by M. Faust
The maxim that the bad guy is always the best role is one that has to be discovered anew by every generation of Hollywood leading men who hit a brick wall after wearing out their welcome in romantic leads. Matthew McConaughey hit that wall earlier than some: Good-looking he may be, but (in my opinion, anyway) in a creepy way that always felt out of place in comedies. This was not a guy you wanted to see dating your sister.
That’s sort of what he ends up doing in Killer Joe as a murderous sociopath, a role that many actors would have found some way to soften. Joe Cooper is a Dallas detective who moonlights as a killer for hire. His services are sought by the Smiths, a family so low-down that they may be intended as a parody of cinematic white trash.
Son Chris (Emile Hirsch) is a wannabe drug dealer in deep debt to his suppliers. His father Ansel (Thomas Haden Church) is no help: He’s never seen a thousand dollars in his life. He certainly wouldn’t be living in this dump with his slutty new wife Sharla (Gina Gershon) and Chris’ younger sister Dottie (Juno Temple) if he had. Chris’s solution: cash in on his mother’s $50,000 life insurance policy. Of course, for that she has to die, which is where Killer Joe comes into the picture. But because the Smiths can’t meet his down payment, he accepts a retainer: Dottie.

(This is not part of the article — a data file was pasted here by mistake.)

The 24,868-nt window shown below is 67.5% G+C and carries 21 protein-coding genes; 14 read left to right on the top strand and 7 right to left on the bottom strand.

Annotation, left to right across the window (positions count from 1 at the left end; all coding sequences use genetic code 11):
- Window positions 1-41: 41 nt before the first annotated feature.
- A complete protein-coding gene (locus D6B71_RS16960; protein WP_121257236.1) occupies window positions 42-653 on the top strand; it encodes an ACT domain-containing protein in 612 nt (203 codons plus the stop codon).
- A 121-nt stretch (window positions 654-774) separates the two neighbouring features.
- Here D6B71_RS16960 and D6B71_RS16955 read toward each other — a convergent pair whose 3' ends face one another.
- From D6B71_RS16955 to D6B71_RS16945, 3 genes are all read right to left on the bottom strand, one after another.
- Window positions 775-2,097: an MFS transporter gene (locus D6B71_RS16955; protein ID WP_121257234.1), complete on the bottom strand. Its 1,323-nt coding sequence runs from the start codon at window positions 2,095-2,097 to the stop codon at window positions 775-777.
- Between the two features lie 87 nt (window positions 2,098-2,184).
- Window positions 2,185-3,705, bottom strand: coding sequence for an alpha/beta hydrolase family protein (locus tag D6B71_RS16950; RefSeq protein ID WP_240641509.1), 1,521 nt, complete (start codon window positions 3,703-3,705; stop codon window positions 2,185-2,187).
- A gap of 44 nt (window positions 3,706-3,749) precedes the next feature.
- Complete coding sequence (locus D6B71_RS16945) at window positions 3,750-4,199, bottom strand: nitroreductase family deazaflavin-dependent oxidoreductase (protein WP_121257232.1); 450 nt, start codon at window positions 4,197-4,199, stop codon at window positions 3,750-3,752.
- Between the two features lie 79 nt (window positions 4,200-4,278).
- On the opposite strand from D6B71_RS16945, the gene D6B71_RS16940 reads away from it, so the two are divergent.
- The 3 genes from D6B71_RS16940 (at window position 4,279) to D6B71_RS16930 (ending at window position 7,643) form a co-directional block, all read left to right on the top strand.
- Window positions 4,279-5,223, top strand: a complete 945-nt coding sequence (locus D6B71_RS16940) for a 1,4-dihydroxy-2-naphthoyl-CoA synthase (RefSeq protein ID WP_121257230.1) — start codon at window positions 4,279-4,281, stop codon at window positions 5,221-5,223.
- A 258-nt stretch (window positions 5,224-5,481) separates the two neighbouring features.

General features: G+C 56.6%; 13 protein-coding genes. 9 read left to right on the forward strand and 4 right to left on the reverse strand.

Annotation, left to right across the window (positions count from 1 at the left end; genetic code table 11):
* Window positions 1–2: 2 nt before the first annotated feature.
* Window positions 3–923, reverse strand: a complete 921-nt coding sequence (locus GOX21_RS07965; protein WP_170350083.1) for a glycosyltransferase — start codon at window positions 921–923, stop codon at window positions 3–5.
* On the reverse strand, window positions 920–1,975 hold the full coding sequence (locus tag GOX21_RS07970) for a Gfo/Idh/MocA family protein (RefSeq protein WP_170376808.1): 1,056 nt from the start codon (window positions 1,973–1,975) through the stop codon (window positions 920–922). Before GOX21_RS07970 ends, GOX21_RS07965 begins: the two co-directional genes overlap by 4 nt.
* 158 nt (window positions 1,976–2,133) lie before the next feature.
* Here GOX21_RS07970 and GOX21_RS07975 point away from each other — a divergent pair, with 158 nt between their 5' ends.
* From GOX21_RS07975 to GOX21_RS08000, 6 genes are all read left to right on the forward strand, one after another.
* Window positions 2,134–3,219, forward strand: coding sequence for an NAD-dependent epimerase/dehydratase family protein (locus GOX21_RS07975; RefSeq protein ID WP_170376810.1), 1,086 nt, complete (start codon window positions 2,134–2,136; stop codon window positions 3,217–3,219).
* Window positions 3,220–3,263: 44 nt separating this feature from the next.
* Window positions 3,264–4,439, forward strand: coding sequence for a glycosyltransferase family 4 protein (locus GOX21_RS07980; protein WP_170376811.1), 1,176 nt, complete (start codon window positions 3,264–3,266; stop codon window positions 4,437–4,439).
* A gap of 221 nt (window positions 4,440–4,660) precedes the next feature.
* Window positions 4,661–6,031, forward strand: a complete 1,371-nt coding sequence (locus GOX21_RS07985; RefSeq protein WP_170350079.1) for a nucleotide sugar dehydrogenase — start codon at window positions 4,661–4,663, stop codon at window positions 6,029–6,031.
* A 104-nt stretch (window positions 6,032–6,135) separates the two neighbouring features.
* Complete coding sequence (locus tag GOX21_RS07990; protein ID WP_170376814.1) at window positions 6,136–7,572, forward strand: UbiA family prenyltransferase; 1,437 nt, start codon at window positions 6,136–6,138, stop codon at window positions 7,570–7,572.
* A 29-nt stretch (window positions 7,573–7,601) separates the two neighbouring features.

Adapted from an early play by Tracey Letts and luridly directed by William Friedkin, who at 76 is as unafraid to push buttons as he was when he made The Exorcist, Killer Joe is not a movie that will bother McConaughey’s fans: Even if they go to see it without knowing anything about it (ignoring the well-earned NC-17 rating), the plentiful violence and sleaze in the opening scenes alone will send them fleeing the theater. Just as well—it gets harsher as it goes on. You can look at it as a black comic commentary on tabloid entertainment or exploitation of the same genre, though it’s hard to argue the skill with which is has been made and performed. The extended scene where Dottie is delivered to Joe may remind you of the more unsettling parts of Cape Fear, and I’ll bet that McConaughey studied Robert Mitchum’s performance in that film for lessons in slow, quiet menace. Extremely violent and grimly comic, Killer Joe is a movie you’ll love or hate, but one you won’t forget.
Watch the trailer for Killer Joe
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